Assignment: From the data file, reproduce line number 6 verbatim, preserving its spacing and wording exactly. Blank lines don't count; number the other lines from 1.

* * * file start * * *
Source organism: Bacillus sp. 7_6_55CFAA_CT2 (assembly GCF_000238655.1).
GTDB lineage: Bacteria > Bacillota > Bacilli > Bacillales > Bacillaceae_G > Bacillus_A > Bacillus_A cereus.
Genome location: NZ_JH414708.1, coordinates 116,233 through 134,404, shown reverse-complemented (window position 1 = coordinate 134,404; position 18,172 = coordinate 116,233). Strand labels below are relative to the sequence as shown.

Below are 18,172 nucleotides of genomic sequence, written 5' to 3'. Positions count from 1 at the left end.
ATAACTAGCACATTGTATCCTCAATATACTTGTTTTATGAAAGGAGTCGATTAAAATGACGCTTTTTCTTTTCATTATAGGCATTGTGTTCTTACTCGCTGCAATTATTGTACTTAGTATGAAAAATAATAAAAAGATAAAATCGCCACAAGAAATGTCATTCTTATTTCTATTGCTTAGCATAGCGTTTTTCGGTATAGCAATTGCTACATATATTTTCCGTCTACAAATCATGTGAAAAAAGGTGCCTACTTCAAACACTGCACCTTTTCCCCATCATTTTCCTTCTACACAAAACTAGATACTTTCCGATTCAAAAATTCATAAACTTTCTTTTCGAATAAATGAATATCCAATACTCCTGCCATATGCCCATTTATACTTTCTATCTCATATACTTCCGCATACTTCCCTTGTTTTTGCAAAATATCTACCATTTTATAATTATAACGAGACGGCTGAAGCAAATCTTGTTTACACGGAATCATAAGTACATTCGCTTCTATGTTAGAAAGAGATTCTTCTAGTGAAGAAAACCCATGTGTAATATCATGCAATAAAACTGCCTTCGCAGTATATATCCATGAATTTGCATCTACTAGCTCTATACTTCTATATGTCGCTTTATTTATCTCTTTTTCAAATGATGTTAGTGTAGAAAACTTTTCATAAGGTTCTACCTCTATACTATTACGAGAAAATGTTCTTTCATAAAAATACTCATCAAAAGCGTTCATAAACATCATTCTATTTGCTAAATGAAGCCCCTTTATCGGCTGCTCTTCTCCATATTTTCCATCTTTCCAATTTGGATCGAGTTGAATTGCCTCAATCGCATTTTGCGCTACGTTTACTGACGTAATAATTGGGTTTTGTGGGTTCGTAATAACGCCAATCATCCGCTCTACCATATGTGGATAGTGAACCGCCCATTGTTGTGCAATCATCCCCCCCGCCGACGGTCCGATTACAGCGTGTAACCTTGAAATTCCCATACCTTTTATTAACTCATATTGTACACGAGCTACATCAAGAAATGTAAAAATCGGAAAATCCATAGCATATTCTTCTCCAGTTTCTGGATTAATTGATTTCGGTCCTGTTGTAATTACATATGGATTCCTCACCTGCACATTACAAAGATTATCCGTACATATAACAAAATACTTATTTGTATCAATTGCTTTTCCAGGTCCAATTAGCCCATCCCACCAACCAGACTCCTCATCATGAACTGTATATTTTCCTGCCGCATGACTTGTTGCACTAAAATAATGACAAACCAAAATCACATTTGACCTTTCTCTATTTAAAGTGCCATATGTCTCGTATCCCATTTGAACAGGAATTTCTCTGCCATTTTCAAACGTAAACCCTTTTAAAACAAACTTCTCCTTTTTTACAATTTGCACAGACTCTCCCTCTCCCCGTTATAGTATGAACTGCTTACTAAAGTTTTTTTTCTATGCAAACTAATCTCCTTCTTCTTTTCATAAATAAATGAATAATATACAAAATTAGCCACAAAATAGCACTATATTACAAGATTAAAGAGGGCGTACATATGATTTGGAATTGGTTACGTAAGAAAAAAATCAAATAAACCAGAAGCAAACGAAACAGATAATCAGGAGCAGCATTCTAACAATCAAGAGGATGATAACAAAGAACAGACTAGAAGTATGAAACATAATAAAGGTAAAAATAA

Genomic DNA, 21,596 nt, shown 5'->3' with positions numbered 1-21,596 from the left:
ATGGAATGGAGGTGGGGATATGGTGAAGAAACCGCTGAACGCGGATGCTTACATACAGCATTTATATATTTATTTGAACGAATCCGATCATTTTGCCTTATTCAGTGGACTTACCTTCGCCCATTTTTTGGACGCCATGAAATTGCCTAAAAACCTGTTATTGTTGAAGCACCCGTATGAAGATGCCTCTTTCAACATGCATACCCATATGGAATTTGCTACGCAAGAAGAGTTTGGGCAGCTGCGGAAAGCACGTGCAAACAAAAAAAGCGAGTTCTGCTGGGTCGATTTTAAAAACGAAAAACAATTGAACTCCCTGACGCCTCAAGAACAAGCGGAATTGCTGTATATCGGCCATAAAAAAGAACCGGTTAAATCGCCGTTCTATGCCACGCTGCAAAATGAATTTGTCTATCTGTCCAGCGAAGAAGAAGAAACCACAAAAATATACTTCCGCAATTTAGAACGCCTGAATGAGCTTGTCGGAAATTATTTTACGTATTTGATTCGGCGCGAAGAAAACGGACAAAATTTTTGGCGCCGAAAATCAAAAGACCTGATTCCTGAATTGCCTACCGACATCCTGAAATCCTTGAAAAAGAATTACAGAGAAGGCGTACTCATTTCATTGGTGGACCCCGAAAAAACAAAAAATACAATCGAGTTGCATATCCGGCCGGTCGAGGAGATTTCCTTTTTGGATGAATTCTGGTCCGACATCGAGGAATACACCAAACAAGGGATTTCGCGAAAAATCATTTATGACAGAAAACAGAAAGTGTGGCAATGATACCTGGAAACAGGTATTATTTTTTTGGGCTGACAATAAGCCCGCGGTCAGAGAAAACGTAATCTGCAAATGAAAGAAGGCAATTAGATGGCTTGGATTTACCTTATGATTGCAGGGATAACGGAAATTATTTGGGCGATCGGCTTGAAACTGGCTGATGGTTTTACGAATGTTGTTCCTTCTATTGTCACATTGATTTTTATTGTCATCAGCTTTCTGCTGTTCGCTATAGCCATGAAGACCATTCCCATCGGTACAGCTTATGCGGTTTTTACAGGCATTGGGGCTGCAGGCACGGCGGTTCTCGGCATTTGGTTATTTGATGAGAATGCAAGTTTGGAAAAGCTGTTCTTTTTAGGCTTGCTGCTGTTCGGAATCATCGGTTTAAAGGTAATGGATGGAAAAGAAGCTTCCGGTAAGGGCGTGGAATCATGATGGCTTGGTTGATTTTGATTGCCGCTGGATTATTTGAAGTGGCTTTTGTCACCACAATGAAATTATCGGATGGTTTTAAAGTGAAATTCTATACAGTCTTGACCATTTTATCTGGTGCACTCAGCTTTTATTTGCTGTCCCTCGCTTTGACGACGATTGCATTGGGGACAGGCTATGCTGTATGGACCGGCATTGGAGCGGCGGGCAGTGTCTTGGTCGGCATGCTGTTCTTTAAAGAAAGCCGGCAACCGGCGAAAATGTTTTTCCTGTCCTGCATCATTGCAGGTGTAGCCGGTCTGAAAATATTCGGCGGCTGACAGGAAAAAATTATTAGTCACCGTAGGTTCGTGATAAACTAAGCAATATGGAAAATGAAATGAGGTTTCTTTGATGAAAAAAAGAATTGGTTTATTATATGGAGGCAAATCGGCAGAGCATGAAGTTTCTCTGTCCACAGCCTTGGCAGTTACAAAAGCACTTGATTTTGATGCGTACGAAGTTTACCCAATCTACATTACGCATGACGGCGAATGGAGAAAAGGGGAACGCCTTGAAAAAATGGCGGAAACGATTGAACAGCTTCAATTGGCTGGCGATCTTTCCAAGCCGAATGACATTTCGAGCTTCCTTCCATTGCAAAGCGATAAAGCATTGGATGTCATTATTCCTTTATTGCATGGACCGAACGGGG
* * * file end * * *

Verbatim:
Genomic DNA, 21,596 nt, shown 5'->3' with positions numbered 1-21,596 from the left: